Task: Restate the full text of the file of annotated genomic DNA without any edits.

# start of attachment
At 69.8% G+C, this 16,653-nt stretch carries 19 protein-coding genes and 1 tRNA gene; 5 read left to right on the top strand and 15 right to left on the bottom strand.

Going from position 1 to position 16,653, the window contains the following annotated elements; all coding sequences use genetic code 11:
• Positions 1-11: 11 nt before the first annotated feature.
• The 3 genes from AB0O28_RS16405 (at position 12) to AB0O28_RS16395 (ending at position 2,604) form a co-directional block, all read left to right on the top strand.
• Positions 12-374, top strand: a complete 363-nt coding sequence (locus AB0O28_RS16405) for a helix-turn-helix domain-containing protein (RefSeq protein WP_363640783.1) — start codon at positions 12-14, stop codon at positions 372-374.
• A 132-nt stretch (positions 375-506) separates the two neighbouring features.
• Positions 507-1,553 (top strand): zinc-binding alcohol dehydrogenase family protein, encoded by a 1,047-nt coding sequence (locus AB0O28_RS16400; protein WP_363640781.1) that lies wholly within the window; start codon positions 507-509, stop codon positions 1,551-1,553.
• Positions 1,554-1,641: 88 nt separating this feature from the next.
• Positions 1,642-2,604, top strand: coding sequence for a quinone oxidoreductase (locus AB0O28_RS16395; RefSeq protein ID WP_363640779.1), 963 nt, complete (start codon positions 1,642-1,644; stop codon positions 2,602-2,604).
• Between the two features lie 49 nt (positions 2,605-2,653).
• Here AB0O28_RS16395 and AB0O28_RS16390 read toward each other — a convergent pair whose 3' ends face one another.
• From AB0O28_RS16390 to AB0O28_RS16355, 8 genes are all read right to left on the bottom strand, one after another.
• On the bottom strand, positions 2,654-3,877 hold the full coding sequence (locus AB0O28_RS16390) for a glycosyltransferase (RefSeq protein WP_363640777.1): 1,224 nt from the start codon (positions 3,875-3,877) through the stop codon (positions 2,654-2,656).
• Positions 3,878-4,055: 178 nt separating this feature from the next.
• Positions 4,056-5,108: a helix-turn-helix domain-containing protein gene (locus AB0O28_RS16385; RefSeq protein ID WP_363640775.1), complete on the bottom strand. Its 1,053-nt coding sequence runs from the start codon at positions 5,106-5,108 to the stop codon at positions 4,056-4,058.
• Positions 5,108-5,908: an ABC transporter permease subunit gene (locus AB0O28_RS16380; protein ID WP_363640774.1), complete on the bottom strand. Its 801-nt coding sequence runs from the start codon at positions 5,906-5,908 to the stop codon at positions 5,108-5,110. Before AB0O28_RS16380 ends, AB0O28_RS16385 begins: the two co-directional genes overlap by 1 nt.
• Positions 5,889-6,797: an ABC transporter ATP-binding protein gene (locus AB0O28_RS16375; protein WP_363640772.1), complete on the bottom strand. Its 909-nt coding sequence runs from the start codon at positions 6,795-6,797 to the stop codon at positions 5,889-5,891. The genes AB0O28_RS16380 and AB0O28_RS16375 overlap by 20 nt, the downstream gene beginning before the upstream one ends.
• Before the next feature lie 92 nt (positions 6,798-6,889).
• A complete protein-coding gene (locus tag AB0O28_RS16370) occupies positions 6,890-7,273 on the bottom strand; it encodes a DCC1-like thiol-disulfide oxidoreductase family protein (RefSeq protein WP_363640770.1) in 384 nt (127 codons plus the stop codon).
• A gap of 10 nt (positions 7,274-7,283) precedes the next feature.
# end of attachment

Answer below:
At 69.8% G+C, this 16,653-nt stretch carries 19 protein-coding genes and 1 tRNA gene; 5 read left to right on the top strand and 15 right to left on the bottom strand.

Going from position 1 to position 16,653, the window contains the following annotated elements; all coding sequences use genetic code 11:
• Positions 1-11: 11 nt before the first annotated feature.
• The 3 genes from AB0O28_RS16405 (at position 12) to AB0O28_RS16395 (ending at position 2,604) form a co-directional block, all read left to right on the top strand.
• Positions 12-374, top strand: a complete 363-nt coding sequence (locus AB0O28_RS16405) for a helix-turn-helix domain-containing protein (RefSeq protein WP_363640783.1) — start codon at positions 12-14, stop codon at positions 372-374.
• A 132-nt stretch (positions 375-506) separates the two neighbouring features.
• Positions 507-1,553 (top strand): zinc-binding alcohol dehydrogenase family protein, encoded by a 1,047-nt coding sequence (locus AB0O28_RS16400; protein WP_363640781.1) that lies wholly within the window; start codon positions 507-509, stop codon positions 1,551-1,553.
• Positions 1,554-1,641: 88 nt separating this feature from the next.
• Positions 1,642-2,604, top strand: coding sequence for a quinone oxidoreductase (locus AB0O28_RS16395; RefSeq protein ID WP_363640779.1), 963 nt, complete (start codon positions 1,642-1,644; stop codon positions 2,602-2,604).
• Between the two features lie 49 nt (positions 2,605-2,653).
• Here AB0O28_RS16395 and AB0O28_RS16390 read toward each other — a convergent pair whose 3' ends face one another.
• From AB0O28_RS16390 to AB0O28_RS16355, 8 genes are all read right to left on the bottom strand, one after another.
• On the bottom strand, positions 2,654-3,877 hold the full coding sequence (locus AB0O28_RS16390) for a glycosyltransferase (RefSeq protein WP_363640777.1): 1,224 nt from the start codon (positions 3,875-3,877) through the stop codon (positions 2,654-2,656).
• Positions 3,878-4,055: 178 nt separating this feature from the next.
• Positions 4,056-5,108: a helix-turn-helix domain-containing protein gene (locus AB0O28_RS16385; RefSeq protein ID WP_363640775.1), complete on the bottom strand. Its 1,053-nt coding sequence runs from the start codon at positions 5,106-5,108 to the stop codon at positions 4,056-4,058.
• Positions 5,108-5,908: an ABC transporter permease subunit gene (locus AB0O28_RS16380; protein ID WP_363640774.1), complete on the bottom strand. Its 801-nt coding sequence runs from the start codon at positions 5,906-5,908 to the stop codon at positions 5,108-5,110. Before AB0O28_RS16380 ends, AB0O28_RS16385 begins: the two co-directional genes overlap by 1 nt.
• Positions 5,889-6,797: an ABC transporter ATP-binding protein gene (locus AB0O28_RS16375; protein WP_363640772.1), complete on the bottom strand. Its 909-nt coding sequence runs from the start codon at positions 6,795-6,797 to the stop codon at positions 5,889-5,891. The genes AB0O28_RS16380 and AB0O28_RS16375 overlap by 20 nt, the downstream gene beginning before the upstream one ends.
• Before the next feature lie 92 nt (positions 6,798-6,889).
• A complete protein-coding gene (locus tag AB0O28_RS16370) occupies positions 6,890-7,273 on the bottom strand; it encodes a DCC1-like thiol-disulfide oxidoreductase family protein (RefSeq protein WP_363640770.1) in 384 nt (127 codons plus the stop codon).
• A gap of 10 nt (positions 7,274-7,283) precedes the next feature.